Saturday, September 10, 2016

Germany: The End of Days, by Jenny Erpenbeck

I am trying, in my quest to read a book each from every country in the world, to find books set in that particular country, written by someone who was born and brought up there, and preferably still lives there - and then also, to skew the balance towards women writers, because it would be easy to read books written only by men. This quest is easier for some countries than others. For some, there is only one writer easily found in English (Mia Couto for Mozambique, Jose Eduardo Agualusa for Angola). For some, all the books that look promising turn out to be written by writers who were either born in America or who emigrated at a very young age, and who are writing from the experience of their parents and grandparents. Armenia for instance is a particularly difficult example - there are plenty of books written by "Armenian Americans" but to find books written by contemporary Armenians that are accessible in English seems almost impossible.

Germany, however, was not too difficult. The bonus for Jenny Erpenbeck is that she was born in East Germany which brings a different perspective to her work from that of writers who grew up in the more prosperous and democratic west. The book takes its title from a phrase that recurs in the book: "a day on which a life ends is not the end of days". It is a what if" story which gives four different versions of a woman's life. In the first she dies at eight months old. In each subsequent version, events take a different turn, so that she lives longer and her story is added to. This is unlike the usual trope of "sliding doors" stories in that each story adds to what went before, but doesn't change it - she is dead or she is not, so it is more linear than a story in which she might, say, marry this man, or go off with someone else, so that two stories continue in parallel.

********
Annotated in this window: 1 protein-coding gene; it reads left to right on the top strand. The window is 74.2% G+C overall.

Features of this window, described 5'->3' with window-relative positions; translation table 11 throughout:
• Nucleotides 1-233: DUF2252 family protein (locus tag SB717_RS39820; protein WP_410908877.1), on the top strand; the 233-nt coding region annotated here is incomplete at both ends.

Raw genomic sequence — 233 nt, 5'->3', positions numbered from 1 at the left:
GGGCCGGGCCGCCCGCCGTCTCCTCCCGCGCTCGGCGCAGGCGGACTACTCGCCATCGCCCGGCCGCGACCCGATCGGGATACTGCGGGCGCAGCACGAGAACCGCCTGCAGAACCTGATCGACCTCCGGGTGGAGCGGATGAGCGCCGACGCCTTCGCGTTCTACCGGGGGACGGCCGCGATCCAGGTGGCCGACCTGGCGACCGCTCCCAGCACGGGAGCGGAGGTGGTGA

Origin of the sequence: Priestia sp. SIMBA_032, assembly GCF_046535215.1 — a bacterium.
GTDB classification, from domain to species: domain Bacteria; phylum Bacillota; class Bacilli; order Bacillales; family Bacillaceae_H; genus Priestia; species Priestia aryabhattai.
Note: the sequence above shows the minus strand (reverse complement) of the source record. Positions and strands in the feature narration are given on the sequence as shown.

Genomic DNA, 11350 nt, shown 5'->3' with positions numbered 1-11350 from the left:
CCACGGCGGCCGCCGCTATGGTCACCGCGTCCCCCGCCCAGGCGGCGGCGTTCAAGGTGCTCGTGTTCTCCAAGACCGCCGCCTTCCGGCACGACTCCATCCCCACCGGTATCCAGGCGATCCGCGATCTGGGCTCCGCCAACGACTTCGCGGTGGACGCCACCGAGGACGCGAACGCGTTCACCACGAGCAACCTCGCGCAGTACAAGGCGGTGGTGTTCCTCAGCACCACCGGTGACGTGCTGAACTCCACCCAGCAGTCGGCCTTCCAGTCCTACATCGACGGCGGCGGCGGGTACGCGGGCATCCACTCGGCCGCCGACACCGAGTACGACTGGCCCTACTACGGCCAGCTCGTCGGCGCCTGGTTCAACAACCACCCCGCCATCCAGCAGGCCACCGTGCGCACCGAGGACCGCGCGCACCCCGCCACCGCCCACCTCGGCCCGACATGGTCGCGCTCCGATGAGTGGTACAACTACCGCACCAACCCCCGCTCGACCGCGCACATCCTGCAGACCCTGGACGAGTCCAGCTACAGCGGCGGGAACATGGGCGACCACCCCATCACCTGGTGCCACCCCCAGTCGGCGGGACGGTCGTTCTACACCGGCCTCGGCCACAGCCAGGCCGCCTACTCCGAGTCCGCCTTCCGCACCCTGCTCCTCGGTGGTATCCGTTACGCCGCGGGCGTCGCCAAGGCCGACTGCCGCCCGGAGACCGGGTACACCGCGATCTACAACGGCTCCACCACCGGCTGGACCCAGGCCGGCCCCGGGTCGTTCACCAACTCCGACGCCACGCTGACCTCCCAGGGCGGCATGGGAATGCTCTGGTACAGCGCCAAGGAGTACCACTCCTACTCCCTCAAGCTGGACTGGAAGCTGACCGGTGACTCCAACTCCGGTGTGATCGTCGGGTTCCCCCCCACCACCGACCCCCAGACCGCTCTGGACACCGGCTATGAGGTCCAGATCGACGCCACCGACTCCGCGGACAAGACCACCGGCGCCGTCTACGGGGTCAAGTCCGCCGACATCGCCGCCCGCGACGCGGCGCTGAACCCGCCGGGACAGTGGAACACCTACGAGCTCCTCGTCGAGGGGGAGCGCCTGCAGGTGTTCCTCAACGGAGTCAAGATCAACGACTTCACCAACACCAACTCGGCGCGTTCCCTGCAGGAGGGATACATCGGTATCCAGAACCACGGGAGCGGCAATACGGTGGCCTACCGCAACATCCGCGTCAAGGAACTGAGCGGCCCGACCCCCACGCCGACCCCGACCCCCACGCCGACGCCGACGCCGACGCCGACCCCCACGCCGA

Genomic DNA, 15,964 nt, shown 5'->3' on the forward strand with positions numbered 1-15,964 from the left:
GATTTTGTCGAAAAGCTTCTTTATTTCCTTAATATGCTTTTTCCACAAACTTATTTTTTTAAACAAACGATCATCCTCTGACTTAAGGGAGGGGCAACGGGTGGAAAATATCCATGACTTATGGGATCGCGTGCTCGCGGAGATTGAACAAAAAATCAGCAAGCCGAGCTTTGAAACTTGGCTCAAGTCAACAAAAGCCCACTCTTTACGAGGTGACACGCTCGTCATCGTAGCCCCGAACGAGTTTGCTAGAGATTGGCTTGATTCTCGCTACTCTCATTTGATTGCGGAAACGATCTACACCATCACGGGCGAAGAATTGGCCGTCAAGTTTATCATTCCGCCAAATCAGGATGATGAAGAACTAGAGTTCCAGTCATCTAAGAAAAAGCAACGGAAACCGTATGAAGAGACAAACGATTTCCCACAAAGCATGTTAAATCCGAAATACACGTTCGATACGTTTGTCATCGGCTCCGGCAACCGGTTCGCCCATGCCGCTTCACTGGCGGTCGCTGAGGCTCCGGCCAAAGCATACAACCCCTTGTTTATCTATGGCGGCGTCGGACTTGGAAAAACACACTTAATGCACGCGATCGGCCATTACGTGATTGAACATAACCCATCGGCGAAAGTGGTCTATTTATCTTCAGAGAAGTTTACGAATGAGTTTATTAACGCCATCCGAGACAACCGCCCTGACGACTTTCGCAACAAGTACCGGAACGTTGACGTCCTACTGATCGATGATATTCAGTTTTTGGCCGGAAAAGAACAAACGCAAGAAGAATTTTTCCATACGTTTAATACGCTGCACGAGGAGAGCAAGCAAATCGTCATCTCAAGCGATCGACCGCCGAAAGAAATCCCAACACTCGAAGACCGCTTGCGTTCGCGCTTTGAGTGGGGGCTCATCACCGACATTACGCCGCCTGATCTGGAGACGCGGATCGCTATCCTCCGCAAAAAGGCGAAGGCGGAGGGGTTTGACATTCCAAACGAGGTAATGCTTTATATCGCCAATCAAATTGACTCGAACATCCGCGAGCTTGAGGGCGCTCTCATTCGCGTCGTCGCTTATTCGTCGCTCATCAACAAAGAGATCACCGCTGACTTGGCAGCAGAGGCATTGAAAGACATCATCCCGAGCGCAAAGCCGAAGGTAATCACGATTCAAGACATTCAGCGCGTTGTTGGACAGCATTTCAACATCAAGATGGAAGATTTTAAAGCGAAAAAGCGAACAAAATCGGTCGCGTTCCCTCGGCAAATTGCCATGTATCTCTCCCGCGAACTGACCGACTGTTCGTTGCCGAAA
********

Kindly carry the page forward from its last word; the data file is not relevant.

It is a quiet story. The unnamed woman at the centre of the story does in the end become esteemed and famous. And there is hardship and struggle in the Soviet Union during World War II. But it is all told without a great deal of drama, and yet it is quite lovely in the way it is told. I did find the abstraction of the woman's thought patterns while she was waiting for the secret police in Russia, and writing an account of herself in her defence, somewhat tedious. Other than that, I enjoyed it very much.

No comments: